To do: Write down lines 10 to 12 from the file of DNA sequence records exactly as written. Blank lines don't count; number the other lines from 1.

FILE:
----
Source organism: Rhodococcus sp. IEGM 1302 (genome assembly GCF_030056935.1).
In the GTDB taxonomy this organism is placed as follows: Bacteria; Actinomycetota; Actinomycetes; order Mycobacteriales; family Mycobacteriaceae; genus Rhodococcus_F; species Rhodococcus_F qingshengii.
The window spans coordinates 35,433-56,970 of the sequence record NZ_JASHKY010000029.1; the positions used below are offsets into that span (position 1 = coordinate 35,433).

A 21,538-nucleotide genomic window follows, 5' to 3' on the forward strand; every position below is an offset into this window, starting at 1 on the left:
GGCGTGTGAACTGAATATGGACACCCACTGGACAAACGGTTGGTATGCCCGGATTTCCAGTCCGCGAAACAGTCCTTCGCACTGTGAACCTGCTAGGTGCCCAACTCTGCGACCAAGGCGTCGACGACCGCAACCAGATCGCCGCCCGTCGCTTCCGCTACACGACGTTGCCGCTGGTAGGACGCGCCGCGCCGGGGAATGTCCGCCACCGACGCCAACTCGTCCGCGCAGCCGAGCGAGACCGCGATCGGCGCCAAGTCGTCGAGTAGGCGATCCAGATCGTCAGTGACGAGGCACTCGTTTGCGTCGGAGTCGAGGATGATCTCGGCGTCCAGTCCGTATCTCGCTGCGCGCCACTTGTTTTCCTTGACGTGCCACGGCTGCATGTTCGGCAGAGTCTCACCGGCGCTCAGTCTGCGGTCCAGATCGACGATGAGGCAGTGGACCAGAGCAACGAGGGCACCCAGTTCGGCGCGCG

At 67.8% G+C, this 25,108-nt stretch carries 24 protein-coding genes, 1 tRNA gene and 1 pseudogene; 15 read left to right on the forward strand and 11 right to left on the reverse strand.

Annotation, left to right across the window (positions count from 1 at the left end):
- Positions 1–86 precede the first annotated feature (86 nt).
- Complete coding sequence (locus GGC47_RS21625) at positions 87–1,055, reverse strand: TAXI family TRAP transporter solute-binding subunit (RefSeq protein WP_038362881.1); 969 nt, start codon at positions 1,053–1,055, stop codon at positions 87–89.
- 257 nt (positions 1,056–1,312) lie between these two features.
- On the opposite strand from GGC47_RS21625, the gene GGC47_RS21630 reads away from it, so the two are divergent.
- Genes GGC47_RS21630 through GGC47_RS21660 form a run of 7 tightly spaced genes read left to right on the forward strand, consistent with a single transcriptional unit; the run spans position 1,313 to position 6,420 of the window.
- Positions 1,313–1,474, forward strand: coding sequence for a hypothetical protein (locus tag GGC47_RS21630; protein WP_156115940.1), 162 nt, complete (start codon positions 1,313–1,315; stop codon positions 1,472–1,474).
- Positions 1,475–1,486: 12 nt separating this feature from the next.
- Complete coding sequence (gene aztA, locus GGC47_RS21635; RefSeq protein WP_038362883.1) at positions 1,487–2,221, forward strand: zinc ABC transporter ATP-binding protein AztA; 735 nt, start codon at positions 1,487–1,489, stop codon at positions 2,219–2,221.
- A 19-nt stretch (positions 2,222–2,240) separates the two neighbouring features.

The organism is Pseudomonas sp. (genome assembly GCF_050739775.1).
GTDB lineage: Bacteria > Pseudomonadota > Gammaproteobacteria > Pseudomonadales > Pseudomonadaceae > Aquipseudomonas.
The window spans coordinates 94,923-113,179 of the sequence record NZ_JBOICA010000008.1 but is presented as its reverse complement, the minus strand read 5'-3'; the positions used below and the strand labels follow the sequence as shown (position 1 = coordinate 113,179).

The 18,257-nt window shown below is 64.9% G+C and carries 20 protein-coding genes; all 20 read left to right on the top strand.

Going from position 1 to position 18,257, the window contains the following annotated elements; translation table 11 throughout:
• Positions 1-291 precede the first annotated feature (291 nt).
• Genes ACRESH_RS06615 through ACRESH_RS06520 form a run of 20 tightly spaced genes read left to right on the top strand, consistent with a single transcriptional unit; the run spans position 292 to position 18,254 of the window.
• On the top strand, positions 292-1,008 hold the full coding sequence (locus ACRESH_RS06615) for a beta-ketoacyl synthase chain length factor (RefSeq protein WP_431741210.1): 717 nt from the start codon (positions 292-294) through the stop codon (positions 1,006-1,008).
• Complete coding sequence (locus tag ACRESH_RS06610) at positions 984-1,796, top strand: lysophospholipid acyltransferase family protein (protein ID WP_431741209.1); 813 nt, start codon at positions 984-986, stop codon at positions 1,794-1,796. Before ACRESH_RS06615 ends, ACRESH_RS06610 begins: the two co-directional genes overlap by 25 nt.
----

- 257 nt (positions 1,056–1,312) lie between these two features.
- On the opposite strand from GGC47_RS21625, the gene GGC47_RS21630 reads away from it, so the two are divergent.
- Genes GGC47_RS21630 through GGC47_RS21660 form a run of 7 tightly spaced genes read left to right on the forward strand, consistent with a single transcriptional unit; the run spans position 1,313 to position 6,420 of the window.